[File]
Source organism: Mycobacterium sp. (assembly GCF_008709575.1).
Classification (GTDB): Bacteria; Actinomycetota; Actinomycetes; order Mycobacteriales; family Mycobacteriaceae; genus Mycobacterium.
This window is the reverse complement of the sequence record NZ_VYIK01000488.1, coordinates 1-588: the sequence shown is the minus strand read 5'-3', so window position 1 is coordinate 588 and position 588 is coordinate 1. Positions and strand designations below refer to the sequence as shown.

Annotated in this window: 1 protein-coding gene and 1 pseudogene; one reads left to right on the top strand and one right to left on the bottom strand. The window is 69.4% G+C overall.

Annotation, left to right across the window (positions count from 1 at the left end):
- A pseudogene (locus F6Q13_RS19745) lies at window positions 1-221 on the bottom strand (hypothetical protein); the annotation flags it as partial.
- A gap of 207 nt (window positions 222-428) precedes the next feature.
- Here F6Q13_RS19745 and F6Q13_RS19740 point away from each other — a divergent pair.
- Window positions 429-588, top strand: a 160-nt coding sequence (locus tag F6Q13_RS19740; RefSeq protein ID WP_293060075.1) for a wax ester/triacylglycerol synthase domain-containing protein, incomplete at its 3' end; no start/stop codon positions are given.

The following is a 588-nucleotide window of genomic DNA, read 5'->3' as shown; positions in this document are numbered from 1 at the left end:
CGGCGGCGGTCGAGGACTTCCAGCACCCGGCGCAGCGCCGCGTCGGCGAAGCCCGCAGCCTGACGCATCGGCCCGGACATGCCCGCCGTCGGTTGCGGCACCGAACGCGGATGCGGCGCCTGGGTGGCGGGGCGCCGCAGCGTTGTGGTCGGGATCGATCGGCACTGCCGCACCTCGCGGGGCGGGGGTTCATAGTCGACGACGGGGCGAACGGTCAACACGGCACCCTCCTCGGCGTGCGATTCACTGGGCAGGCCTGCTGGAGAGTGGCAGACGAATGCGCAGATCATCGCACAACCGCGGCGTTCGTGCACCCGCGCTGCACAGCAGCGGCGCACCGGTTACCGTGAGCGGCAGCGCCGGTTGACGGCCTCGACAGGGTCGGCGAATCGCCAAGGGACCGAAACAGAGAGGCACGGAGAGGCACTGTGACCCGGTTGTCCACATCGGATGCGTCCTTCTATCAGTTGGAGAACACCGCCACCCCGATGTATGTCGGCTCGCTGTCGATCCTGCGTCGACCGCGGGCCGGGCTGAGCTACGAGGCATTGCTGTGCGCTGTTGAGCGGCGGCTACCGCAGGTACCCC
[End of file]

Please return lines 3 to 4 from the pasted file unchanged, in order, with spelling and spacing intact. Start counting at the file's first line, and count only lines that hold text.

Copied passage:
This window is the reverse complement of the sequence record NZ_VYIK01000488.1, coordinates 1-588: the sequence shown is the minus strand read 5'-3', so window position 1 is coordinate 588 and position 588 is coordinate 1. Positions and strand designations below refer to the sequence as shown.

Annotated in this window: 1 protein-coding gene and 1 pseudogene; one reads left to right on the top strand and one right to left on the bottom strand. The window is 69.4% G+C overall.